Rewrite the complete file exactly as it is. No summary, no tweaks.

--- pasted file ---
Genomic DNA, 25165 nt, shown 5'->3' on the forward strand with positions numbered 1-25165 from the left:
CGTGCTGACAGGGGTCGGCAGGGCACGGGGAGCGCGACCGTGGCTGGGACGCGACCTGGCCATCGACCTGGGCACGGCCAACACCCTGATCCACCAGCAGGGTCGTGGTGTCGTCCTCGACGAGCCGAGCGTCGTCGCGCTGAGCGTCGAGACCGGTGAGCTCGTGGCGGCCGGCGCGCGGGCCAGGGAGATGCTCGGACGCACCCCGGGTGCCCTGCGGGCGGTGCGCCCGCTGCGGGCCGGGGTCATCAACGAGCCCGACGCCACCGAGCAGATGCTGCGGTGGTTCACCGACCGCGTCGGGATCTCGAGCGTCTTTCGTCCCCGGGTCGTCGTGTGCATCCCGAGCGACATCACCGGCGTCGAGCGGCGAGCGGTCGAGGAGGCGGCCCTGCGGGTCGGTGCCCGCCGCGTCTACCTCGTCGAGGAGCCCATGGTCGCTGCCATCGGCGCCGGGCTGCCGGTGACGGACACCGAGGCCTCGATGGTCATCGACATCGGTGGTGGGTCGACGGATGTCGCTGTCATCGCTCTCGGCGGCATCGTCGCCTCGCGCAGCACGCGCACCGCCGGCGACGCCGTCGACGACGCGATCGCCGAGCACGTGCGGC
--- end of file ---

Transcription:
Genomic DNA, 25165 nt, shown 5'->3' on the forward strand with positions numbered 1-25165 from the left:
CGTGCTGACAGGGGTCGGCAGGGCACGGGGAGCGCGACCGTGGCTGGGACGCGACCTGGCCATCGACCTGGGCACGGCCAACACCCTGATCCACCAGCAGGGTCGTGGTGTCGTCCTCGACGAGCCGAGCGTCGTCGCGCTGAGCGTCGAGACCGGTGAGCTCGTGGCGGCCGGCGCGCGGGCCAGGGAGATGCTCGGACGCACCCCGGGTGCCCTGCGGGCGGTGCGCCCGCTGCGGGCCGGGGTCATCAACGAGCCCGACGCCACCGAGCAGATGCTGCGGTGGTTCACCGACCGCGTCGGGATCTCGAGCGTCTTTCGTCCCCGGGTCGTCGTGTGCATCCCGAGCGACATCACCGGCGTCGAGCGGCGAGCGGTCGAGGAGGCGGCCCTGCGGGTCGGTGCCCGCCGCGTCTACCTCGTCGAGGAGCCCATGGTCGCTGCCATCGGCGCCGGGCTGCCGGTGACGGACACCGAGGCCTCGATGGTCATCGACATCGGTGGTGGGTCGACGGATGTCGCTGTCATCGCTCTCGGCGGCATCGTCGCCTCGCGCAGCACGCGCACCGCCGGCGACGCCGTCGACGACGCGATCGCCGAGCACGTGCGGC